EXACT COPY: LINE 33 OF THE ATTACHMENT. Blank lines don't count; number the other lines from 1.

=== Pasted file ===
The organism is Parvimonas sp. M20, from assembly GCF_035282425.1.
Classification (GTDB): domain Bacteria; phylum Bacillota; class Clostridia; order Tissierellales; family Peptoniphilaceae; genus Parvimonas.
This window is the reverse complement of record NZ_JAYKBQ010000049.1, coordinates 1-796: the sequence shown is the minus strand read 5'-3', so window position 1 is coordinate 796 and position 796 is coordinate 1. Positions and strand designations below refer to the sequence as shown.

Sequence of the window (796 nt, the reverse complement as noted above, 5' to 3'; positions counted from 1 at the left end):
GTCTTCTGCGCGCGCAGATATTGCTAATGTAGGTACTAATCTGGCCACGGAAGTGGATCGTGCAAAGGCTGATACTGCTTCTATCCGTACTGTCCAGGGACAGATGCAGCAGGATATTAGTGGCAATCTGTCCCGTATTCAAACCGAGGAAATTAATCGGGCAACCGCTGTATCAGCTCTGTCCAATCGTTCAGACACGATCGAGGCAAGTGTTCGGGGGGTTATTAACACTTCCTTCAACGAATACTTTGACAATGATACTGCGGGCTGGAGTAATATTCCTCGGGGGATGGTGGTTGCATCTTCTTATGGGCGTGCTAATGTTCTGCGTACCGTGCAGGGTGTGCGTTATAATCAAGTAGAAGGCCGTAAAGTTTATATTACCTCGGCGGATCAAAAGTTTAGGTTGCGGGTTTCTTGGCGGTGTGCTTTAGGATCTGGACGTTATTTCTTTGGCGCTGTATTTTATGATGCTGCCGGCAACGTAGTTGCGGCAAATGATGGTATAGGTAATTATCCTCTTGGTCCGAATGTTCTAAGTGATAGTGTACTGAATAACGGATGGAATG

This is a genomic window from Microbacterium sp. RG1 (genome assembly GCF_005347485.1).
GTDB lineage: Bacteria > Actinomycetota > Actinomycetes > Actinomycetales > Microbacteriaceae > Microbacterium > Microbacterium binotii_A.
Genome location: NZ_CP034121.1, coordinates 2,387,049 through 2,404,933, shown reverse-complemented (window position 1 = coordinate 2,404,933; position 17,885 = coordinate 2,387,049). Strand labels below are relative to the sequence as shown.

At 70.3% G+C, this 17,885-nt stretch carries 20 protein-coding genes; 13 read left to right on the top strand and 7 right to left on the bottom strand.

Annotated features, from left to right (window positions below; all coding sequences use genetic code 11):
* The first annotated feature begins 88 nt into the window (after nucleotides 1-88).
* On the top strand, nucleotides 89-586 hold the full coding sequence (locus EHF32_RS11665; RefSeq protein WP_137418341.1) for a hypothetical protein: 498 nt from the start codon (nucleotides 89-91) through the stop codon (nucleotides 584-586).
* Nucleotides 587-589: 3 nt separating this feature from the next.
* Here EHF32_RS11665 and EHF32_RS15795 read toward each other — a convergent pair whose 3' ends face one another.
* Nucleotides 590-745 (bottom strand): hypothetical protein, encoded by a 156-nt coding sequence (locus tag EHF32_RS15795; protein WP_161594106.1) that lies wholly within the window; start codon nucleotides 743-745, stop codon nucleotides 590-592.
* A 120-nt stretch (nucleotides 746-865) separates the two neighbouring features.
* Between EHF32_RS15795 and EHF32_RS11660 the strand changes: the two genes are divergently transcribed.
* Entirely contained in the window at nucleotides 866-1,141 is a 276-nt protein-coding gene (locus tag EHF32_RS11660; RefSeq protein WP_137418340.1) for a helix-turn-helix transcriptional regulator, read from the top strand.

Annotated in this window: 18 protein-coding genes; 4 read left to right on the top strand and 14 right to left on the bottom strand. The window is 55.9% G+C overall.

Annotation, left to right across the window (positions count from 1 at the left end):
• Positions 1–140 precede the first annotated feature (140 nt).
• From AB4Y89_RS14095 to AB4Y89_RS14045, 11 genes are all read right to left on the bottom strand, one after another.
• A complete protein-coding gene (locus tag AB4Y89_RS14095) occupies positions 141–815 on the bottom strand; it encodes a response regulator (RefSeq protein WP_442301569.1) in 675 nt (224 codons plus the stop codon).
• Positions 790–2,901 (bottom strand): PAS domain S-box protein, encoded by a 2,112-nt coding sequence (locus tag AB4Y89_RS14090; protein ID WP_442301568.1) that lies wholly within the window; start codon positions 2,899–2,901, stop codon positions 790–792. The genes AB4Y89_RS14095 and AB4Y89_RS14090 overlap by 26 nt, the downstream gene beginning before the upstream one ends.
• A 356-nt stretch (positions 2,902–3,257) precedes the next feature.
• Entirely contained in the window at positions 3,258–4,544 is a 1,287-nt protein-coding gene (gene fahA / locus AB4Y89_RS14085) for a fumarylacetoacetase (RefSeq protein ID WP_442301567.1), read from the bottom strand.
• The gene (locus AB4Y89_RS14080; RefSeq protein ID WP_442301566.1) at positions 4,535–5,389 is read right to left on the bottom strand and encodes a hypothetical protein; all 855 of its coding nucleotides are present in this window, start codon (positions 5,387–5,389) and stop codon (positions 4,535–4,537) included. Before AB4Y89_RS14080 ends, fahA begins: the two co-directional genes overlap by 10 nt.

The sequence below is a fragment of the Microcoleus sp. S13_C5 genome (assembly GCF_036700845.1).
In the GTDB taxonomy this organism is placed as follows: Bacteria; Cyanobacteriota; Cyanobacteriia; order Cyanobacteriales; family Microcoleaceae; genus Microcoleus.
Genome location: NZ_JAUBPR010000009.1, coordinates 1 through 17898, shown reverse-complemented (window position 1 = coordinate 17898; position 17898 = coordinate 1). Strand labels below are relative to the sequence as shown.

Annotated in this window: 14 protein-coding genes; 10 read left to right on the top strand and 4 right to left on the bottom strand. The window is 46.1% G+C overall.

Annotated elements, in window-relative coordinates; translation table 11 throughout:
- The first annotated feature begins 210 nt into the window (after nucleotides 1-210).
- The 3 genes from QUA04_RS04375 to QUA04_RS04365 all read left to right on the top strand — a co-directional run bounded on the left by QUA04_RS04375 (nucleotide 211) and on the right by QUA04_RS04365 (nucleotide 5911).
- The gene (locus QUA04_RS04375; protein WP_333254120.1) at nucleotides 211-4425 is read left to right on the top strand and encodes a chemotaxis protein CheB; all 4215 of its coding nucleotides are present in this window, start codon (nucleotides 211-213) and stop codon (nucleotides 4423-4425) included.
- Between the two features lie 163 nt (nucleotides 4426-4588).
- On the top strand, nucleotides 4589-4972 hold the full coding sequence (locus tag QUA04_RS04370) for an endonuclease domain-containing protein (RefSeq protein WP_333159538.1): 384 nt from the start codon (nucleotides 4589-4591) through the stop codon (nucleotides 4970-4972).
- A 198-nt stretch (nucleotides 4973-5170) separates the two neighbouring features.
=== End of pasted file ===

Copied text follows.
- The first annotated feature begins 210 nt into the window (after nucleotides 1-210).